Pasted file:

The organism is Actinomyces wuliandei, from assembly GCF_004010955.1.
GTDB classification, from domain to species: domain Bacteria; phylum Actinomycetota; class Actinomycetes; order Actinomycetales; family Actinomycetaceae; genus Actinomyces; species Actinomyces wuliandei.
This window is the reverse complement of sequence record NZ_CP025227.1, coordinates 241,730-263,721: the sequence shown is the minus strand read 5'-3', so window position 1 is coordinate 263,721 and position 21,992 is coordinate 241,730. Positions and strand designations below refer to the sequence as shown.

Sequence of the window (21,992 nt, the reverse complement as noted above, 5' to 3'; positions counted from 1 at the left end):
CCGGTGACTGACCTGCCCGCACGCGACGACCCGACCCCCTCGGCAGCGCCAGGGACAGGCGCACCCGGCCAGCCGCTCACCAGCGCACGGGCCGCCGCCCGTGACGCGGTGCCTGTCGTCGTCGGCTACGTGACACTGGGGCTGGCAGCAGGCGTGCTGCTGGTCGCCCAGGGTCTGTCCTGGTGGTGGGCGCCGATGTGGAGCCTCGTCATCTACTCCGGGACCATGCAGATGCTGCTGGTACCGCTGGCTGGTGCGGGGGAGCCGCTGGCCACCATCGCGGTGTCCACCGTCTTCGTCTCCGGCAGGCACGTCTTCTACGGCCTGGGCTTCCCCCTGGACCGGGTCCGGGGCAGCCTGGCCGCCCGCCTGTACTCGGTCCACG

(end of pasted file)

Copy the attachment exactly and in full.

The organism is Actinomyces wuliandei, from assembly GCF_004010955.1.
GTDB classification, from domain to species: domain Bacteria; phylum Actinomycetota; class Actinomycetes; order Actinomycetales; family Actinomycetaceae; genus Actinomyces; species Actinomyces wuliandei.
This window is the reverse complement of sequence record NZ_CP025227.1, coordinates 241,730-263,721: the sequence shown is the minus strand read 5'-3', so window position 1 is coordinate 263,721 and position 21,992 is coordinate 241,730. Positions and strand designations below refer to the sequence as shown.

Sequence of the window (21,992 nt, the reverse complement as noted above, 5' to 3'; positions counted from 1 at the left end):
CCGGTGACTGACCTGCCCGCACGCGACGACCCGACCCCCTCGGCAGCGCCAGGGACAGGCGCACCCGGCCAGCCGCTCACCAGCGCACGGGCCGCCGCCCGTGACGCGGTGCCTGTCGTCGTCGGCTACGTGACACTGGGGCTGGCAGCAGGCGTGCTGCTGGTCGCCCAGGGTCTGTCCTGGTGGTGGGCGCCGATGTGGAGCCTCGTCATCTACTCCGGGACCATGCAGATGCTGCTGGTACCGCTGGCTGGTGCGGGGGAGCCGCTGGCCACCATCGCGGTGTCCACCGTCTTCGTCTCCGGCAGGCACGTCTTCTACGGCCTGGGCTTCCCCCTGGACCGGGTCCGGGGCAGCCTGGCCGCCCGCCTGTACTCGGTCCACG